- There’s little risk to be infected if you’re exercising outside by yourself
- The CDC recommends you wear a mask when you’re in public
- Avoid high-traffic times and crowded areas
The coronavirus pandemic has presented a catch-22 for people who like to go running and participate in other forms of exercise outdoors. Though fresh air and sunlight may provide extensive benefits to our mental health—which, let’s face it, is really needed in these uncertain times—others worry that the risk of exposure and transmission to the virus outweighs those benefits.
The short answer is that running or cycling outside solo produces minimal risk. Angela Rasmussen, a Columbia University virologist, told Vox that the risks of virus transmissibility in the air outdoors though airborne aerosols are “likely quite low.”
“Outside, things like sunlight, wind, rain, ambient temperature, and humidity can affect virus infectivity and transmissibility, so while we can’t say there are zero risks, it’s likely low unless you are engaging in activities as part of a large crowd,” she said. Solitary outdoor exercise is likely low-risk—although that risk has not yet been definitively measured.
“I think relatively little COVID-19 transmission would occur outdoors, except perhaps in large crowds,” agreed Benjamin Cowling, a professor of epidemiology and biostatistics at the University of Hong Kong. “Running is good for health, and transmission risk should be minimal, both for others, if a runner were infected, or for the runner, if they passed by infected people.”
Do I need to wear a mask while running?
However—and this is a big however—runners should engage in common-sense practices while exercising outdoors, both for their own safety as well as the health and peace of mind of anyone they may encounter on paths or sidewalks. This is especially true in large cities and urban areas. And yes, this includes wearing a mask or other face-covering while exercising.
The CDC already strongly recommends that everyone wear a mask of some kind when they leave their home, and some cities and states now even require it.
Dr. David Nieman, a health professor at Appalachian State University and director of the Human Performance Lab at the North Carolina Research Campus, told Runners World that the optimal plan for those who want to exercise outside is to go out for solo runs and enjoy the outdoors—but to time your activity in less crowded areas or when you know the trails will be less crowded. The emphasis, according to Nieman, is going alone.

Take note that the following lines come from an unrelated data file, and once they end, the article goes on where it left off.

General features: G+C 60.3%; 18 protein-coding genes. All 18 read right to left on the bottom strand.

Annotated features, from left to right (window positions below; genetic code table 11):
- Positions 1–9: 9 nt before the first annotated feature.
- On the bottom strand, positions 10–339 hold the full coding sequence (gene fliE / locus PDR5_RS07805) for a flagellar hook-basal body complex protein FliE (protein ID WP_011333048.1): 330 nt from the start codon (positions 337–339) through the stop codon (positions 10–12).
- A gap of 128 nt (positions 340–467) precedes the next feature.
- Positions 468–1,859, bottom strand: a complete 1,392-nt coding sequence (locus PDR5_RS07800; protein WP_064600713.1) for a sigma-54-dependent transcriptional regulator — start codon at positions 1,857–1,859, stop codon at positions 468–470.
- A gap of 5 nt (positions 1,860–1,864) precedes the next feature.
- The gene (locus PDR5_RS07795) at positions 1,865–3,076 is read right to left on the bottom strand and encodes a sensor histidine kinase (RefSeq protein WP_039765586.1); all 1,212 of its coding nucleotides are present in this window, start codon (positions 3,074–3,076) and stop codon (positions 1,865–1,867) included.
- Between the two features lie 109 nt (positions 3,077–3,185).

“When people congregate together and someone sneezes or coughs, droplets get onto objects that people touch, and then people touch their face,” Nieman said.
Does wearing a mask make it more difficult to run or cycle?
Obviously, running or cycling with a mask—particularly, in nice weather—is going to be less comfortable than running without a mask.
“Airflow will be restricted, so your body will have to work harder to perform at the same rate as you would without the mask, and that becomes exponentially true as the intensity goes up,” Patrick Davitt, the director of the University of Sciences’ Health Science Program, told the Philadelphia Inquirer. “The faster and harder you’re breathing, the more the mask is going to affect that.”
Dr. Grant Lipman, a clinical professor of emergency medicine at Stanford University who studies extreme athletes and wilderness medicine, said exercising in a face mask will “create a warm and humid microclimate around your face” due to the mask trapping exhaled breath. It essentially turns the bottom half of your face into a “mini-sauna.”
To avoid that effect, and to achieve the greatest comfort during a strenuous workout, Lipman suggested wearing a buff. Geared toward runners and other athletes, these buffs consist of a tubular facial covering that is typically used as a headband, but can also be stretched over the nose and mouth. Typically made from thin and synthetic fabrics, buffs are designed to reduce heat buildup and additionally promote more airflow than standard surgical masks.
But for those who absolutely cannot bear wearing a mask or facial covering outside while exercising, Davitt suggested finding less crowded areas and avoiding peak hours.
“As long as you’re running alone in an unpopulated area, you can keep the mask at home,” he adds. “But if you see someone in your oncoming path, cross the street well in advance. It’s just common courtesy as a runner.”
Nieman also recommended bodyweight exercises or running on a treadmill at home, if possible, for healthy individuals who don’t feel comfortable exercising outdoors.
It should go without saying, however, that those who are sick or at-risk of spreading the virus should not go out whatsoever, as the main concern is infecting those who are at high risk, such as the elderly or immunocompromised. “If you do have flu or coronavirus, or have fever, sick people think wrongly they can ‘exercise the virus out of the system’ or ‘sweat it out,’ that’s a myth. It’s actually the opposite,” Neiman said.